There is no doubt that the Morize appliance mentioned by Picardi is actually the same coffee maker that was designed, described and registered in Paris, whose patent was filed in 1819. Other essays published in Italy at the same time mention and describe it in detail.
A glimmer of hope about the recognition of Italian paternity appears thanks to the fundamental book written by Ian Bersten, ‘Coffee Floats, Tea Skins’ which on page 70 reads: ‘An Italian book published in Verona in 1751 described a coffee maker that had the features of a reversible filter and claimed that the appliance was very widespread in Italy’.
The book quoted is the one written by Dr. Giovanni Dalla Bona, entitled ‘Of the use and abuse of coffee, historical-physical-medical dissertation’, published for the first time in Verona in 1751. The year is far before that of any known French patent and, regardless of the official nature of the invention, this would tip the balance, i.e. the natural paternity of the coffee maker, towards the lands south of the Alps.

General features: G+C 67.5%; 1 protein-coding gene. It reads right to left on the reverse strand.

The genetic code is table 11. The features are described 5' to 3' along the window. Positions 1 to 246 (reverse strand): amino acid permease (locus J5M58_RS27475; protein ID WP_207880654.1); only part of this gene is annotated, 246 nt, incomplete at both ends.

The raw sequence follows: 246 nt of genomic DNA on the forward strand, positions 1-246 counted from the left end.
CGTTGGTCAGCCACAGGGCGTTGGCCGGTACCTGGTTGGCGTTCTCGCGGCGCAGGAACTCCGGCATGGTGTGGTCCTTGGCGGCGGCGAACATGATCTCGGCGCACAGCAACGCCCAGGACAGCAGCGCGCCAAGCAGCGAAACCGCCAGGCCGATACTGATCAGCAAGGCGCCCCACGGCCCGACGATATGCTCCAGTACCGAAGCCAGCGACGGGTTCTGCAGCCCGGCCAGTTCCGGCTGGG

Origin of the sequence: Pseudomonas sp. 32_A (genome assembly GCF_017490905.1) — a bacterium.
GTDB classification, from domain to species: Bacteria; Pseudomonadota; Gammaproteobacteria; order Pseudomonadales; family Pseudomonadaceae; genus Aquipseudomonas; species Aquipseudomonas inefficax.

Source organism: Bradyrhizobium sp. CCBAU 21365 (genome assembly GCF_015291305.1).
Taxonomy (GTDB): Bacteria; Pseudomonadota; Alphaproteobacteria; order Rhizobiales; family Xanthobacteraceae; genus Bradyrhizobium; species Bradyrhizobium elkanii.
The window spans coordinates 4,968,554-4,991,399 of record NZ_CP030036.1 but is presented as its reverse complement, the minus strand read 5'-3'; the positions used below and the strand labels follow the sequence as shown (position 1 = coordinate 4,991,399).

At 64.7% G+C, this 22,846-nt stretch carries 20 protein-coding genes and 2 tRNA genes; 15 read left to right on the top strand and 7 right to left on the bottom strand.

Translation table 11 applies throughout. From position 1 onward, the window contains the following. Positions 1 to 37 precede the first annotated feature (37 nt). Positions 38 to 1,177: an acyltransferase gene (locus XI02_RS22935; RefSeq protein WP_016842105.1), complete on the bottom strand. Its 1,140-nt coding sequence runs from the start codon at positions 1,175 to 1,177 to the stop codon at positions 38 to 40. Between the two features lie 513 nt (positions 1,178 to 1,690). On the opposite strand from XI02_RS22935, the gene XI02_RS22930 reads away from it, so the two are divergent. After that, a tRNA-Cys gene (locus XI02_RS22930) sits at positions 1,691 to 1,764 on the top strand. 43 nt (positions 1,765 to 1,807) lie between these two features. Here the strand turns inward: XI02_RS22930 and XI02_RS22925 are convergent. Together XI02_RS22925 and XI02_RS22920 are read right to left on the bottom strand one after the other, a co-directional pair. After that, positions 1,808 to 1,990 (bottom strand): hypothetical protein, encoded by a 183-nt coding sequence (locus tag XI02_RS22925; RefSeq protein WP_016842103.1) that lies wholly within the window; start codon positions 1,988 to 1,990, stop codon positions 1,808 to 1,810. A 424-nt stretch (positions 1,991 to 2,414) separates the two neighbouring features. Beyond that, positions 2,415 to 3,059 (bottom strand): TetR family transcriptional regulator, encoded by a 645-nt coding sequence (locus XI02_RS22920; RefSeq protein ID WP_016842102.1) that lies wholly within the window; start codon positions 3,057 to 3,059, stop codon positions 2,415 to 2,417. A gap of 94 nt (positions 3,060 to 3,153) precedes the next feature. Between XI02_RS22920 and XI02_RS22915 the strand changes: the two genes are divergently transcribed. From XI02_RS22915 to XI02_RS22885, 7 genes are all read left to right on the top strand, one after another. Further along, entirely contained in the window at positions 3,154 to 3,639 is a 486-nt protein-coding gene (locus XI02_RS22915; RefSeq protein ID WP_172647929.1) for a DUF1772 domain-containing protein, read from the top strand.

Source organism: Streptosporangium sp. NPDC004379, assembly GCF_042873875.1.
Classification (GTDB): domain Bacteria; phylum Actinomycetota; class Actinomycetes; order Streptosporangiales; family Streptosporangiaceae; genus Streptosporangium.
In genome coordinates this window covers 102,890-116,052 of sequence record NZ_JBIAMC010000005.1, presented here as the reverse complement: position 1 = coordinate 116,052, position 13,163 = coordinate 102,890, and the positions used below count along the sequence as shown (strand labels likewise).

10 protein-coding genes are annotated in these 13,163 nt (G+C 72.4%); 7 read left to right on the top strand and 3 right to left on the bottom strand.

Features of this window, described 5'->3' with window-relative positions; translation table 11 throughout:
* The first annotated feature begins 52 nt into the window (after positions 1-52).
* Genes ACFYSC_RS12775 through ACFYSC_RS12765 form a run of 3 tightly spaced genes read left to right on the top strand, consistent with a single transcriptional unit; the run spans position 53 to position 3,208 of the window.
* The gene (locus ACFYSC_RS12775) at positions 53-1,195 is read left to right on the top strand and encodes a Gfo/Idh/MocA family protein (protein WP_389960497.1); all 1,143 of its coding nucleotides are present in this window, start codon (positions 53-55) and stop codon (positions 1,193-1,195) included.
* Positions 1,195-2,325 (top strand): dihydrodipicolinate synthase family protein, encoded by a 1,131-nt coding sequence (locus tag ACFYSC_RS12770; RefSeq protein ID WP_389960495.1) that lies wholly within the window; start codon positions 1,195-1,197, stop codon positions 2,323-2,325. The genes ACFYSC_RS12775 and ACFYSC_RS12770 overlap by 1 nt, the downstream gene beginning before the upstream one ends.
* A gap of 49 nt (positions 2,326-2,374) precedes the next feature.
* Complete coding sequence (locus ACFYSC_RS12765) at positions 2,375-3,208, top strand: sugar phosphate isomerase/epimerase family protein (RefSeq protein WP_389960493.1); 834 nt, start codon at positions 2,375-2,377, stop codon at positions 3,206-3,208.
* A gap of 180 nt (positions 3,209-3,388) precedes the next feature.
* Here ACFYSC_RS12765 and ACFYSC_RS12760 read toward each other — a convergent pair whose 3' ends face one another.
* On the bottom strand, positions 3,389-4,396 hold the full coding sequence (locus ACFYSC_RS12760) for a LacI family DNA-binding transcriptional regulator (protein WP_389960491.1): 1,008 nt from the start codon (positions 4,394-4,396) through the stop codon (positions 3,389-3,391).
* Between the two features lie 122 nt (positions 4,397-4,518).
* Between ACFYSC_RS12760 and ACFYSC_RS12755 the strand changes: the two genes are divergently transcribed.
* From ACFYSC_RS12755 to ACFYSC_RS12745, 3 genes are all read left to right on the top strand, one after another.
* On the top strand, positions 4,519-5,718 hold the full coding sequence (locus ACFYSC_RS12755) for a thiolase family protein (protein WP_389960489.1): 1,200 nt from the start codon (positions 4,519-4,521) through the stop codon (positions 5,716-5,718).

It should also be considered that in France at the beginning of the nineteenth-century patents used to be issued for an actual invention, for its improvement and also for the import of an invention from another country.
At this point, for the final judgment, we rely on the deus ex machina that has resolved every dispute whether the Napoletana is Neapolitan: the name and surname of the inventor revealed in the pages of the most popular and authoritative Neapolitan periodical of the mid-nineteenth century, ‘Poliorama Pittoresco’.
Since 17 August 1840, Mr Antonino Mariani, a mechanic living in Naples, officially became, through the word of mouth and perhaps even without his knowledge, the man behind the Neapolitan coffee maker.